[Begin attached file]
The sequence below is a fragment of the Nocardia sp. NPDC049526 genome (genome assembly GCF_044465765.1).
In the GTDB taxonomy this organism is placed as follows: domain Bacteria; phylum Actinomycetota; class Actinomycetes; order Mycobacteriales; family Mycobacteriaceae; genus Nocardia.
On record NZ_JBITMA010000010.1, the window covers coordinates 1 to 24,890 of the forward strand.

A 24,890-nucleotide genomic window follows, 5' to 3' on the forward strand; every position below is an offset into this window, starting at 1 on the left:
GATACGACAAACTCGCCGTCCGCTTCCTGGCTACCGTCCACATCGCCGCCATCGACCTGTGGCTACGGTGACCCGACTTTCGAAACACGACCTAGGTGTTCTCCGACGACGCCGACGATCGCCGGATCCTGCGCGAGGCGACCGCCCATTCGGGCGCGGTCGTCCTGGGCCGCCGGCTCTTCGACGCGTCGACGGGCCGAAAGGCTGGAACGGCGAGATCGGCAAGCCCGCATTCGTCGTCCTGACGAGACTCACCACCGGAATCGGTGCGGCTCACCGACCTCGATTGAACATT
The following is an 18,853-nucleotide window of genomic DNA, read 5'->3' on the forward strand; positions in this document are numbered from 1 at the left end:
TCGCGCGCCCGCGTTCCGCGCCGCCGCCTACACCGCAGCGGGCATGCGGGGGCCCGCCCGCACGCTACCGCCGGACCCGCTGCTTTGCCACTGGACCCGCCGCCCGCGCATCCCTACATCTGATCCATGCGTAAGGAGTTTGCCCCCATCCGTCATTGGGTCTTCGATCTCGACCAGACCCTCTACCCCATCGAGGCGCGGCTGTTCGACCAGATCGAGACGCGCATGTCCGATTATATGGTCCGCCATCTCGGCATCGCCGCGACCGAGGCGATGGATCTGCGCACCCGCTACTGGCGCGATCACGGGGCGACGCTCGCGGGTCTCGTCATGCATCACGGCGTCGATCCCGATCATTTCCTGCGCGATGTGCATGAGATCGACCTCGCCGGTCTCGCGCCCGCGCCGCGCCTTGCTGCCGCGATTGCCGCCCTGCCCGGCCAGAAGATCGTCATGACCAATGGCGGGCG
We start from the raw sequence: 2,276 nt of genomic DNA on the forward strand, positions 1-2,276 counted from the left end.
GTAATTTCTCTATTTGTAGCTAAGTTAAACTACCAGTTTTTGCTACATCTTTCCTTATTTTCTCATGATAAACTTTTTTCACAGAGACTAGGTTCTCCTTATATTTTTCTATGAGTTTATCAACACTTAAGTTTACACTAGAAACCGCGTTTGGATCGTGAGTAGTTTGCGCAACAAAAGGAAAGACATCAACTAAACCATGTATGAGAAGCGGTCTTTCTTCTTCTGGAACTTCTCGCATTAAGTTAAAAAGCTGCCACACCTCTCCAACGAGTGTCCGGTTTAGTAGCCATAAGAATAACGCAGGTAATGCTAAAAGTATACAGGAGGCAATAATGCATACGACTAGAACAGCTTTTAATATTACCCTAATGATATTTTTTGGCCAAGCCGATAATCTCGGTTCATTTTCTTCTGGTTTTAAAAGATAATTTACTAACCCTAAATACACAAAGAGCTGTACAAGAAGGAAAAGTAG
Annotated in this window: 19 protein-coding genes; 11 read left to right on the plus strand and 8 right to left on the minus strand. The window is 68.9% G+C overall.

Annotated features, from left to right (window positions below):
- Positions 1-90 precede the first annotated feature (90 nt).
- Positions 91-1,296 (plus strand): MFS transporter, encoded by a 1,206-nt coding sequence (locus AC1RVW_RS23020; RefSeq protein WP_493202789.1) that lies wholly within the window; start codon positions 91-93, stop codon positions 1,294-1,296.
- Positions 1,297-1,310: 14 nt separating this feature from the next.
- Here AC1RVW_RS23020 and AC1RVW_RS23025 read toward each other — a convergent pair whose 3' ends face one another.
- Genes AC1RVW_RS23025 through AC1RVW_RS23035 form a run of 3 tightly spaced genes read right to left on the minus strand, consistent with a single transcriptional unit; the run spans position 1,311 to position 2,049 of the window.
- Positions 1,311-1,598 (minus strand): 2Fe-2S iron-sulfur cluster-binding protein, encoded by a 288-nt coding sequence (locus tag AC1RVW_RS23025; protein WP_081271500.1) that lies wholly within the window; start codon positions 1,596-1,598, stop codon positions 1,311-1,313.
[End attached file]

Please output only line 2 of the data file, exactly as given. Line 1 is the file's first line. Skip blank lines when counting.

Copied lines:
In the GTDB taxonomy this organism is placed as follows: domain Bacteria; phylum Actinomycetota; class Actinomycetes; order Mycobacteriales; family Mycobacteriaceae; genus Nocardia.